Patterns appear to have taken a backseat to texture this year.  Both are still fairly prevalent, but it would appear that in an effort to winterize the trends, the fashion gods have decreed that texture reigns.
What few patterns exist are generally loud and aggressive.  Nineteen seventies psychedelics, bold geometrics, and color blocking are all over the place.  Some are keepers, some won’t last a month, and some a flash in the pans that can be made keepers, if you’re careful.
 I’d heavily recommend skipping on by the psychedelics.  It looks to be a 3 week flash in the pan.  Besides, you really don’t want to look like a hippie’s bad acid trip.  That said, if you like the psychedelics, keep it minimal.  A psychedelic purse, a trippy belt.  For the love of god, don’t go head to toe in this trend.  Verdict: Skip this.  It’s a flash in the pan and doesn’t look good on much of anyone.
The geometrics, if done right, can be friendly.  Think Navajo prints, batik dyes, plaids, and argyles. Positioned or scaled correctly, they can draw attention to a tiny waist or away from hips of which you aren’t particularly proud. Positioned and scaled wrong, suddenly even Barbie thin legs look like tree stumps.  The general rule of thumb is that the size of the print should match your fame size.  Tiny frame?  You generally don’t want the huge floral print.  Built like a linebacker?  You might want to skip the swiss dots.  These rules aren’t hard and fast, though.  There’s going to be the occasional article of clothing that breaks all the fashion rules and looks damn hot on you doing it. Verdict:  A traditional sized plaid, check, or polka dot would look good on most women, although beware the lumberjack and schoolgirl effects with plaids.  With the native and exotic styled prints, I recommend using them more as accents than the entire outfit.  It’s too easy to go overboard and look like caricature of the culture than pay homage to it.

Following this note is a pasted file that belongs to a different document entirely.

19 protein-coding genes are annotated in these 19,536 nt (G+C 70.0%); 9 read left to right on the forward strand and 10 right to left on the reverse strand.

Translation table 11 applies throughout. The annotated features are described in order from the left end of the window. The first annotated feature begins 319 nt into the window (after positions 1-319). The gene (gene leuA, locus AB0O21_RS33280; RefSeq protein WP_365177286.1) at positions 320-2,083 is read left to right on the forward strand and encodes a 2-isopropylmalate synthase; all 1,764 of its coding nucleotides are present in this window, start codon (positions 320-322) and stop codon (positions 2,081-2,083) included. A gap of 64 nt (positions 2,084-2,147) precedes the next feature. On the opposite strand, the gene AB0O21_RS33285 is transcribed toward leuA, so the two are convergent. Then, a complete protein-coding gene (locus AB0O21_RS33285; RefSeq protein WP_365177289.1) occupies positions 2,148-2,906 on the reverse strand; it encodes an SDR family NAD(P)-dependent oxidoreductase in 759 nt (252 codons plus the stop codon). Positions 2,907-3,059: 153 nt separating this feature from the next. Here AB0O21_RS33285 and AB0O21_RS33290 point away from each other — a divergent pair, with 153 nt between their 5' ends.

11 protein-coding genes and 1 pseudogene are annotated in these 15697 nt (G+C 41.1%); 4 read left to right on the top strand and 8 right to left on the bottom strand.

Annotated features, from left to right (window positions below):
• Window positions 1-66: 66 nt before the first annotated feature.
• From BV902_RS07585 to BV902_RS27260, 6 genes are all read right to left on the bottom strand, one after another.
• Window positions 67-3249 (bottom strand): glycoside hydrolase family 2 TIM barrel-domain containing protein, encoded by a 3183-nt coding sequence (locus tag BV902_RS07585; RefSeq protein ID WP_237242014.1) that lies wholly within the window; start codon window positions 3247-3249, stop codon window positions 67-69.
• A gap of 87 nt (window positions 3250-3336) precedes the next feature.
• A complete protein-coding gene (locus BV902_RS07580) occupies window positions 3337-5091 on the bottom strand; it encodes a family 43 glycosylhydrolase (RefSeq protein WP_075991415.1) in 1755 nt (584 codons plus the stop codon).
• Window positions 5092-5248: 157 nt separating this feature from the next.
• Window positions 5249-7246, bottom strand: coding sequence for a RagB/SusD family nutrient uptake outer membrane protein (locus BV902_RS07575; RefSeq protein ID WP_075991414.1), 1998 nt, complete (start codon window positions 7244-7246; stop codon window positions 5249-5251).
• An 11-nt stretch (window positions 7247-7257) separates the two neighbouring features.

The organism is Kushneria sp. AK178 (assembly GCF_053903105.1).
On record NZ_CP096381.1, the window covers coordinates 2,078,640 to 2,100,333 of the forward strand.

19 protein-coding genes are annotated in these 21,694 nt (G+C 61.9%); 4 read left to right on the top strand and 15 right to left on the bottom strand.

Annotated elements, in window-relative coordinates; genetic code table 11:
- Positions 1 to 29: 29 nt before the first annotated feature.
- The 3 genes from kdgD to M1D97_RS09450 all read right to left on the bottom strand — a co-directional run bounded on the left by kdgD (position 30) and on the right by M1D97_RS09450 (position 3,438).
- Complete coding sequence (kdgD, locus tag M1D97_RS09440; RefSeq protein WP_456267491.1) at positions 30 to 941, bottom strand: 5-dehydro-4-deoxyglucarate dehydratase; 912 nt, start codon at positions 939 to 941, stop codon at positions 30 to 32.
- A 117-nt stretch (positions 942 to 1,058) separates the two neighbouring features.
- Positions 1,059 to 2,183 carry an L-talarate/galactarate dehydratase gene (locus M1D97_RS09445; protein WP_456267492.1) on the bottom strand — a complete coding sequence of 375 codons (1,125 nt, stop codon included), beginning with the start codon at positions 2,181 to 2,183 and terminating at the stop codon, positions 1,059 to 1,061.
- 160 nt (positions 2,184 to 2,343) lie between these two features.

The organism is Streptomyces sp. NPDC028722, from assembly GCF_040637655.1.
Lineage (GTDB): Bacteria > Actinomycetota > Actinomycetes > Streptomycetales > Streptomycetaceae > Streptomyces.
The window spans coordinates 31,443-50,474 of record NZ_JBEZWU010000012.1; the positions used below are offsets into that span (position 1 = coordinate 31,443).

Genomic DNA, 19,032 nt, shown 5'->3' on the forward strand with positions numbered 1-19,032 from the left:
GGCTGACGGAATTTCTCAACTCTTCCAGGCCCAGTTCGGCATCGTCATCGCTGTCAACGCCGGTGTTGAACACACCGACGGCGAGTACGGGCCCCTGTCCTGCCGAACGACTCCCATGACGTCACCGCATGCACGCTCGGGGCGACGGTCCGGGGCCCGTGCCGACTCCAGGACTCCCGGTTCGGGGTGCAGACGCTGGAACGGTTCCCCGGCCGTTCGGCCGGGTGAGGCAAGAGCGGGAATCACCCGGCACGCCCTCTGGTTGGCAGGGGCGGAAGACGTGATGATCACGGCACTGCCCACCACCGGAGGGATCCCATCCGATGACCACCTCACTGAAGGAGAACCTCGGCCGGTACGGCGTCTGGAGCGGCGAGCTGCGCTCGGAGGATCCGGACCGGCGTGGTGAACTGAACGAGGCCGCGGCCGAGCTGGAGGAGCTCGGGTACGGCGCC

Color blocking does wonders for the female figure.  It truly can enhance or create an hourglass shape like no one’s business.   Darker colors will cause the eye to flow away from the area; lighter colors will draw the eye.  Knowing that little bit of magic right there will help you make colorblocking work for you.  Too lazy/ cheap to go buy new clothes, like me?  Congratulations, wearing a shirt that’s a different color from your bottom is color blocking.  Add a different colored belt if you’re really pushing the envelope that day.  Verdict: Go for it.  As long as you watch where the blocks land and what color ends up where, this is a great trend.  It’s been around several years and will probably be around several years more.

Color Me Trendy: Fall/ Winter 2012

If you're here, you're at least vaguely aware of what passes for a trend each season, if only for laughing material. Some of y'all, I know are die hard fashion fiends; others really don't care so long as it's clean and not falling off.  For my fashion fiends trying to meet a budget, this is the first in a seasonal series of what's on trend and worth buying.  I'll run through the colors, cuts, and trends that seem to be most prevalent and see which ones hold water. If you don't agree with what I have to say about a trend, do what's right for you. I'm not the fashion goddess.